Department of Climate and Space Sciences and Engineering in the College of Engineering at the University of Michigan

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AOSS Mourns Loss of Professor Wiin-Nielsen

Posted: April 30, 2010

AOSS Mourns Loss of Professor Wiin-Nielsen

Prof. Wiin Nielsen,  recruited to the University of Michigan from the National Center for Atmospheric Research (NCAR)  in 1963 as the first chair of the Department of Meteorology and Oceanography, died April 26, 2010 in his native Denmark. Under his chairmanship, the department became very strong in atmospheric dynamics.

In 1974, Prof. Wiin-Nielsen left the University of Michigan to return to Europe as the first director of the European Centre for Medium-Range Weather Forecasts (ECMWF). In 1980, he became the Secretary-General of the UN World Meteorology Organization. He was the director of the Danish Meteorological Institute, 1984 – 1987, and moved to the University of Copenhagen in 1988, where he retired from in 1994. In 1988 he returned to the University of Michigan for a year as a visiting professor.

Prof. Wiin-Nielsen was president of the International Commission for Dynamic Meteorology, 1971 – 1979; a member of the joint organizing committee of the Global Atmospheric Research Program, 1973 – 1979; chair of the European Space Agency working group on Earth Sciences and Science Advisory committee, 1977 – 1979; president of the ECMWF, 1986 – 1987; and, from 1990 – 1992 he was the chair of the NATO panel on the Science of Global Environmental Changes.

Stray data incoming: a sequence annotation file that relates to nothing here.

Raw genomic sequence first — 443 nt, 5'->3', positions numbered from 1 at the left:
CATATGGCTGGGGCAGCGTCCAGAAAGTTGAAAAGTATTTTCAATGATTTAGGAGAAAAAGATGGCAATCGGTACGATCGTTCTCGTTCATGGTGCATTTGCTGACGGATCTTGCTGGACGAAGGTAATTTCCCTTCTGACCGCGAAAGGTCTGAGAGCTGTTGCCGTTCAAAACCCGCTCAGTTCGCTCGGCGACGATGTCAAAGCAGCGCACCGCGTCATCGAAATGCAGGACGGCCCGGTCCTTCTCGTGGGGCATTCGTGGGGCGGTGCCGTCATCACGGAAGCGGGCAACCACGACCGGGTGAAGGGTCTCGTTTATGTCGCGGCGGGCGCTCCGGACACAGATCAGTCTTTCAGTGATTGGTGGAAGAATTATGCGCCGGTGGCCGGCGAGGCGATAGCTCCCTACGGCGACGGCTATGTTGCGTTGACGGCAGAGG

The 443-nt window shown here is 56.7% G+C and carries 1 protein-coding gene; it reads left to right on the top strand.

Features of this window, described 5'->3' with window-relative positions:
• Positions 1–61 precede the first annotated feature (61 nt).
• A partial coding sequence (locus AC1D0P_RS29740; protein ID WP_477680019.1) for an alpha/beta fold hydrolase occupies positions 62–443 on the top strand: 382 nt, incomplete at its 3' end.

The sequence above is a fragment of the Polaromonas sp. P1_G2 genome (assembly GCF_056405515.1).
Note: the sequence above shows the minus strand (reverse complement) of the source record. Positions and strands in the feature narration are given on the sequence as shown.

In 1998 he was honored with the most prestigious award conferred by the European Geophysical Society, when they elected him as an Honorary Member. He was also elected a Fellow of the American Meteorological Society, and was a member of the American Geophysical Union, Swedish Academy of Sciences, Royal Meteorological Society, Finnish Academy of Arts and Sciences, Danish Academy of Technical Sciences, Royal Danish Sciences, New York Academy of Sciences and Tau Beta Pi.

He was known widely for his global approach to the study of the atmosphere and climate. Prof. Wiin-Nielsen was recognized world-wide for his exceptional contributions to geophysical research encompassing the entire field of dynamic meteorology with respect to observation, modeling and theory; his notable contributions to meteorological education by his many books and educational programs; and his important contributions in making the findings of scientific research accessible to the educated public and to build bridges to the general culture.

Regards,
Tamas

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Tamas I. Gombosi
Rollin M. Gerstacker Professor of Engineering
Chair, Department of Atmospheric, Oceanic and Space Sciences

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